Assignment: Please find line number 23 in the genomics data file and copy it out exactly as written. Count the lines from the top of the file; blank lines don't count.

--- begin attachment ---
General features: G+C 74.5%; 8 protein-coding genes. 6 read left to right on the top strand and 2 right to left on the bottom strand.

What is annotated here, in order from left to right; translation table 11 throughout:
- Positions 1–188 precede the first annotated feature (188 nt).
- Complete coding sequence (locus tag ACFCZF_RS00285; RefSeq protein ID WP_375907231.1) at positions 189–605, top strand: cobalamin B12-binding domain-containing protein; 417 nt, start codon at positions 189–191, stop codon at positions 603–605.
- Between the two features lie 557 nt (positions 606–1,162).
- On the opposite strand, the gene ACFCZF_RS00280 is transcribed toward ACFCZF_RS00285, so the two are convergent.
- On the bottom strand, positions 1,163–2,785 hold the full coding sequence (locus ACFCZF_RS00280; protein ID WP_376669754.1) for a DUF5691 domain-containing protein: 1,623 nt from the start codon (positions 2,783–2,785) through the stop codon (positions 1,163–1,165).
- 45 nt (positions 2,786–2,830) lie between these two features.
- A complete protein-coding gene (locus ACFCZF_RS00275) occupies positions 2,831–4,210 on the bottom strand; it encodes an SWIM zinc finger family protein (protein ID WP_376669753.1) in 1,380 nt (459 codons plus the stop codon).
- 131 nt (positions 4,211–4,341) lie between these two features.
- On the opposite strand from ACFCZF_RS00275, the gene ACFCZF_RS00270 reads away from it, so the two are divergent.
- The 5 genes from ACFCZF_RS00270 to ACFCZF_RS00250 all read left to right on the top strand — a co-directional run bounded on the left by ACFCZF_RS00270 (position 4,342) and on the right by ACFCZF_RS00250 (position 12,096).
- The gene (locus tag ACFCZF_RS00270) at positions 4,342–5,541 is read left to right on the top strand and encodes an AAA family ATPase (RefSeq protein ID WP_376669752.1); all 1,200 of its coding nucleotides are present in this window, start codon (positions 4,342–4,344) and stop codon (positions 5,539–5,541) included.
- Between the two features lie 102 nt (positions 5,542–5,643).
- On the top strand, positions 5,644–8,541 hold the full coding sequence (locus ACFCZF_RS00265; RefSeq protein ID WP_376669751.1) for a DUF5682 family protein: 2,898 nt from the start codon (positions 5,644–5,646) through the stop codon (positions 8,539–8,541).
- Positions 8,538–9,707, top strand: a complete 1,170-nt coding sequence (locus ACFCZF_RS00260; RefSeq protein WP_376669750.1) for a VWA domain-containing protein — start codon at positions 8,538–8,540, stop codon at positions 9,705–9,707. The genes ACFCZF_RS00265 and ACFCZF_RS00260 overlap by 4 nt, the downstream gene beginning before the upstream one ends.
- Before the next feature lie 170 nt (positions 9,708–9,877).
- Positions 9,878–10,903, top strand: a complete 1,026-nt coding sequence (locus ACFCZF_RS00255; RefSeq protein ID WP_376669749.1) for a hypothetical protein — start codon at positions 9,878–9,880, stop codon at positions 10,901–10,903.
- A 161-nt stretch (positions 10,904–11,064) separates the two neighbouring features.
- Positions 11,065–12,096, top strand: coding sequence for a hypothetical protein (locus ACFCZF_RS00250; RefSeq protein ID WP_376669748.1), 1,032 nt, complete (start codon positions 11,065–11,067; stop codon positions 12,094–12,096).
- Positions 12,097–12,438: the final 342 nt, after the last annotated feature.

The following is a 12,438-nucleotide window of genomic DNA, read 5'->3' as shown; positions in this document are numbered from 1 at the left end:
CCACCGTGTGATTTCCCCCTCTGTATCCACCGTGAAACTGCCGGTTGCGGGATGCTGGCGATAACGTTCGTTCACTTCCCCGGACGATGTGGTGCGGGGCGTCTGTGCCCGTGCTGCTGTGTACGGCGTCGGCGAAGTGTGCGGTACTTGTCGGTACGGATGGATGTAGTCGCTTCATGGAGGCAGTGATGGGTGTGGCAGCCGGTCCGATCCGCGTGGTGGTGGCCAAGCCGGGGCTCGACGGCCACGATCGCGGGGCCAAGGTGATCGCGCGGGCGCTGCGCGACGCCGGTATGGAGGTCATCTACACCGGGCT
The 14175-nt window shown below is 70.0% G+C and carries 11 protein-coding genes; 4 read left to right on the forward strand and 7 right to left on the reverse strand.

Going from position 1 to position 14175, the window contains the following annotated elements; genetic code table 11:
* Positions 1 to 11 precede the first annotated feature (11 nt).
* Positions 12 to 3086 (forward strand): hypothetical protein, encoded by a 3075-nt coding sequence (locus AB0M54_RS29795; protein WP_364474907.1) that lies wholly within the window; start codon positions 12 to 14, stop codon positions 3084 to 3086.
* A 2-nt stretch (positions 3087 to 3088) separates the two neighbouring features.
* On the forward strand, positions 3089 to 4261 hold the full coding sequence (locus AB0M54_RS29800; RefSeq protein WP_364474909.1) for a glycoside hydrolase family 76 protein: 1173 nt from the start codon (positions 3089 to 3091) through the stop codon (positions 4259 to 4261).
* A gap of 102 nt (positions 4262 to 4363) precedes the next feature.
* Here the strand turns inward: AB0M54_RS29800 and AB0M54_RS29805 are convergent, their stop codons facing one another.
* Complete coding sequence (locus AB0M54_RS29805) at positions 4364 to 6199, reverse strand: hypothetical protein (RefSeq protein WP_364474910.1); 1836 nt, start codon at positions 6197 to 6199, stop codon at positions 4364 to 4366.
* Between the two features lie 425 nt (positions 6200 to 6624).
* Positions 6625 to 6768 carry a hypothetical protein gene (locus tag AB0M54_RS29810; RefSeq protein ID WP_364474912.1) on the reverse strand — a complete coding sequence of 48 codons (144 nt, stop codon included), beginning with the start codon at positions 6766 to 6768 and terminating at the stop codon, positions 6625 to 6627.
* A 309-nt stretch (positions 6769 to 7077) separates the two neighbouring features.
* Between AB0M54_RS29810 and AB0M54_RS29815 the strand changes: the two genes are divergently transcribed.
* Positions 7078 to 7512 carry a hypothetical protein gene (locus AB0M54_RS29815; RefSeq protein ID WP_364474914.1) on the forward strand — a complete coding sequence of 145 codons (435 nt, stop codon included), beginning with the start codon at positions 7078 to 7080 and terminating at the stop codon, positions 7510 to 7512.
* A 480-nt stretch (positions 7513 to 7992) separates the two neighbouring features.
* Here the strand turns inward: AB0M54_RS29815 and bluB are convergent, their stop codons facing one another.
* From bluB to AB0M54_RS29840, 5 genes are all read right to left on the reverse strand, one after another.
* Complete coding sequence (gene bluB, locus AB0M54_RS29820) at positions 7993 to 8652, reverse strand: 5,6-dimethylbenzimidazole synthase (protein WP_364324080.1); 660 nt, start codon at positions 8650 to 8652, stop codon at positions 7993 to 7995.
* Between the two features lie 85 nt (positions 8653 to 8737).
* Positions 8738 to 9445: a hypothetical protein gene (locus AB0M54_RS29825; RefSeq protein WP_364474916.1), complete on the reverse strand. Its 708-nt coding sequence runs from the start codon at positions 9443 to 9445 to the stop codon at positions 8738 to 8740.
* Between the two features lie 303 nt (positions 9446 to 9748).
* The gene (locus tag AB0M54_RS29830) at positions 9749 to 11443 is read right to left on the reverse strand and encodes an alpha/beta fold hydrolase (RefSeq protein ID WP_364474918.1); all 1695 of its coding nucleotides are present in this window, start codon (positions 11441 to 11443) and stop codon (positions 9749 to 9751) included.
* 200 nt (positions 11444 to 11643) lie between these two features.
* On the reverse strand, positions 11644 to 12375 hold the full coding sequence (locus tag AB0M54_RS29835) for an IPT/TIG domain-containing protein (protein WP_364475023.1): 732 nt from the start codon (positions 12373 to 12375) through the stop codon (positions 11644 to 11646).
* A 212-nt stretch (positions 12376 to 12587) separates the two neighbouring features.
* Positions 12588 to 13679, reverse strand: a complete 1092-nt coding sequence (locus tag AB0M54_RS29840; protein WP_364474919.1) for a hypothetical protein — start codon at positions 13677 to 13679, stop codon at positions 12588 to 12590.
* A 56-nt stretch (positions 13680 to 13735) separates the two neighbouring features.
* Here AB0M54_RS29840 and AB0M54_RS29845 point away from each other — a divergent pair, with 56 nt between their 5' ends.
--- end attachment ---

CCACCGTGTGATTTCCCCCTCTGTATCCACCGTGAAACTGCCGGTTGCGGGATGCTGGCGATAACGTTCGTTCACTTCCCCGGACGATGTGGTGCGGGGCGTCTGTGCCCGTGCTGCTGTGTACGGCGTCGGCGAAGTGTGCGGTACTTGTCGGTACGGATGGATGTAGTCGCTTCATGGAGGCAGTGATGGGTGTGGCAGCCGGTCCGATCCGCGTGGTGGTGGCCAAGCCGGGGCTCGACGGCCACGATCGCGGGGCCAAGGTGATCGCGCGGGCGCTGCGCGACGCCGGTATGGAGGTCATCTACACCGGGCT